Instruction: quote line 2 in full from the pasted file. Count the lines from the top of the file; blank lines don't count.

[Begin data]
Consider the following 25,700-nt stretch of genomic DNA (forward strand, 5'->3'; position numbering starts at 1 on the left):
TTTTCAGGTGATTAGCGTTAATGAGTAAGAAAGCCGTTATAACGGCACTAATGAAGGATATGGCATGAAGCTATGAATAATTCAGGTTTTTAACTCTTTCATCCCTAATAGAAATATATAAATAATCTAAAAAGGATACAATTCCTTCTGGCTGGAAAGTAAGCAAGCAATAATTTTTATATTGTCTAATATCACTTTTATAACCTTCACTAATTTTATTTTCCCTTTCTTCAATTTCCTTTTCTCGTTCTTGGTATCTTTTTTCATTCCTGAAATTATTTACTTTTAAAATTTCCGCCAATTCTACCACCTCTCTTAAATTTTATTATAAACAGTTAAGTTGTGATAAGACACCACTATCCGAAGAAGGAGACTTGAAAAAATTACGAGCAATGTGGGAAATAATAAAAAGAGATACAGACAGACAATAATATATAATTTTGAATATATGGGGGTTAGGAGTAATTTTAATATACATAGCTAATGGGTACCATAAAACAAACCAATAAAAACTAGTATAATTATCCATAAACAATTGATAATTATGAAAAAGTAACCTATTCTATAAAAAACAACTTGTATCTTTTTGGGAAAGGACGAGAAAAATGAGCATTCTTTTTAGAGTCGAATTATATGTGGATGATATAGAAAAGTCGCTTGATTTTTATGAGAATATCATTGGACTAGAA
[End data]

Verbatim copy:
TTTTCAGGTGATTAGCGTTAATGAGTAAGAAAGCCGTTATAACGGCACTAATGAAGGATATGGCATGAAGCTATGAATAATTCAGGTTTTTAACTCTTTCATCCCTAATAGAAATATATAAATAATCTAAAAAGGATACAATTCCTTCTGGCTGGAAAGTAAGCAAGCAATAATTTTTATATTGTCTAATATCACTTTTATAACCTTCACTAATTTTATTTTCCCTTTCTTCAATTTCCTTTTCTCGTTCTTGGTATCTTTTTTCATTCCTGAAATTATTTACTTTTAAAATTTCCGCCAATTCTACCACCTCTCTTAAATTTTATTATAAACAGTTAAGTTGTGATAAGACACCACTATCCGAAGAAGGAGACTTGAAAAAATTACGAGCAATGTGGGAAATAATAAAAAGAGATACAGACAGACAATAATATATAATTTTGAATATATGGGGGTTAGGAGTAATTTTAATATACATAGCTAATGGGTACCATAAAACAAACCAATAAAAACTAGTATAATTATCCATAAACAATTGATAATTATGAAAAAGTAACCTATTCTATAAAAAACAACTTGTATCTTTTTGGGAAAGGACGAGAAAAATGAGCATTCTTTTTAGAGTCGAATTATATGTGGATGATATAGAAAAGTCGCTTGATTTTTATGAGAATATCATTGGACTAGAA